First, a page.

images post A

The context of the graffiti changes the meaning of each political piece, for example the piece of social commentary in Chile below would take on a very different meaning in Yogakarta and in Australia, as abortion is still a illegal in both Chile and Indonesia, therefore the best way to spread awareness and information about this taboo issue is through underground means.

images post A

This is in stark contrast to near by city nation state Singapore where graffiti is not only illegal, but includes caning as corporal punishment under the Vandalism Act of 1966. Therefore to see a piece of graffiti one must understand the local context of the piece for its true meaning and value to be understood.

Refrences

Title images all by author

Continue reading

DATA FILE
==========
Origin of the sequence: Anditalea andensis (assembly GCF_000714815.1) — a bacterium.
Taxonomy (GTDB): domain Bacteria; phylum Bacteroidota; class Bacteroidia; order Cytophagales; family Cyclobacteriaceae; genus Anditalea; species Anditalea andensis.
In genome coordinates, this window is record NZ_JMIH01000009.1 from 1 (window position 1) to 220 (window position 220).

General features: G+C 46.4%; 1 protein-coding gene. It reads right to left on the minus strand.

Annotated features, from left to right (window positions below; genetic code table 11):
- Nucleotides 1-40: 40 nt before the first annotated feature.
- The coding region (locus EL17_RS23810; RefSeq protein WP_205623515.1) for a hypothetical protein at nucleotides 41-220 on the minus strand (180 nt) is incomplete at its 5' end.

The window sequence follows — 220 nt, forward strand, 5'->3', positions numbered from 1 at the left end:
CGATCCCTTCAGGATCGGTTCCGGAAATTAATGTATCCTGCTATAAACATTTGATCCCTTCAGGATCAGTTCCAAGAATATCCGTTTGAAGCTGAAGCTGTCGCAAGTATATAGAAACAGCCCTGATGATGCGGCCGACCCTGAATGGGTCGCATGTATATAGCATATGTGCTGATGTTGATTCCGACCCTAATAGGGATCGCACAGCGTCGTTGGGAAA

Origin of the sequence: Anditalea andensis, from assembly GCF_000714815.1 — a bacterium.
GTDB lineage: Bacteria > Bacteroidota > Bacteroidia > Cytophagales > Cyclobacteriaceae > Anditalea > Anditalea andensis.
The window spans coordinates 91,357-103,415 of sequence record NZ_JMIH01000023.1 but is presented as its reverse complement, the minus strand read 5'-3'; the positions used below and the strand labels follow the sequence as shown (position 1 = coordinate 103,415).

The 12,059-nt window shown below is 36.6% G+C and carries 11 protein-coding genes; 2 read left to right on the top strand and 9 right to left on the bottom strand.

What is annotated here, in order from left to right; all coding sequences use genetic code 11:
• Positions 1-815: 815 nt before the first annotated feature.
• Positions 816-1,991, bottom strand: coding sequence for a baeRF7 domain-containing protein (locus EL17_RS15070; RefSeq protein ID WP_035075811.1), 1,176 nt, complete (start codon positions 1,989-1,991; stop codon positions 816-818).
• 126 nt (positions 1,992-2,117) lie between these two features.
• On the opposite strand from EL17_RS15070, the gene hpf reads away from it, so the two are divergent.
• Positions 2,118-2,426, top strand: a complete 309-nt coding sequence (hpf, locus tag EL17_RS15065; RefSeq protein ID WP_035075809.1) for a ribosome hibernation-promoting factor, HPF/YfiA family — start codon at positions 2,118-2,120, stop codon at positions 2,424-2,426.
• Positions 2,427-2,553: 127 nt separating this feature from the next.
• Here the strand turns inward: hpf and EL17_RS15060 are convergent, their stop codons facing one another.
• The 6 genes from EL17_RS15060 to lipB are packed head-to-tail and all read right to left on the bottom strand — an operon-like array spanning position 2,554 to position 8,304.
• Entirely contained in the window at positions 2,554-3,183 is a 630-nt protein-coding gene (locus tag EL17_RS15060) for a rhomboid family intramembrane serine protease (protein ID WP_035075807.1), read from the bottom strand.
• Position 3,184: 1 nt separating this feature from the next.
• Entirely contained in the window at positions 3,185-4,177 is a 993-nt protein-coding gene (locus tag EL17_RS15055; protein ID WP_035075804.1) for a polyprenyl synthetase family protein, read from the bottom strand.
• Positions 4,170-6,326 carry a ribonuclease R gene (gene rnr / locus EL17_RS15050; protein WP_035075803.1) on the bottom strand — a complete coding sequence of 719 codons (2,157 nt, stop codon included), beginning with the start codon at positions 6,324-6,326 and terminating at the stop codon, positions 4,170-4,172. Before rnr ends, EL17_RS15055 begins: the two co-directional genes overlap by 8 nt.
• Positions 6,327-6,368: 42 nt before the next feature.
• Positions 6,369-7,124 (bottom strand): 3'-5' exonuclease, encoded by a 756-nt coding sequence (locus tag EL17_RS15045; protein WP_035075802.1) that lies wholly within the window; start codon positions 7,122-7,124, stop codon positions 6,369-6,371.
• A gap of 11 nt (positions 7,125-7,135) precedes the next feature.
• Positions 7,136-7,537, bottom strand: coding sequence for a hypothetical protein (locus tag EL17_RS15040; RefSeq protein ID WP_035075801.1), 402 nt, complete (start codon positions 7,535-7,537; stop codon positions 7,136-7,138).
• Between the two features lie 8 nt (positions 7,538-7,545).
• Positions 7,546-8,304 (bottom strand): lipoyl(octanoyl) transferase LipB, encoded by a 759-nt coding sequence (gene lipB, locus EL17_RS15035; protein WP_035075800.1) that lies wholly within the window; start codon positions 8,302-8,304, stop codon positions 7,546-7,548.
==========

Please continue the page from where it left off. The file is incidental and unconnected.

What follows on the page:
Kartono Philosophy: Interview – POST C

During my time in Central Java I had the opportunity to meet with Singgih Kartono, a local product designer whose design philosophy aimed to inspire the locals, who lived in villages, a sense of pride in what they can produce from their village. He also aims to encourage those who have been educated to a tertiary level, to not move out of the country but rather develop their own brands and work through the villages they grew up in. These philosophies and his selfless nature inspired me to find out more about him and his background that led him to becoming the designer he is, and where he sees himself and his brands in the future.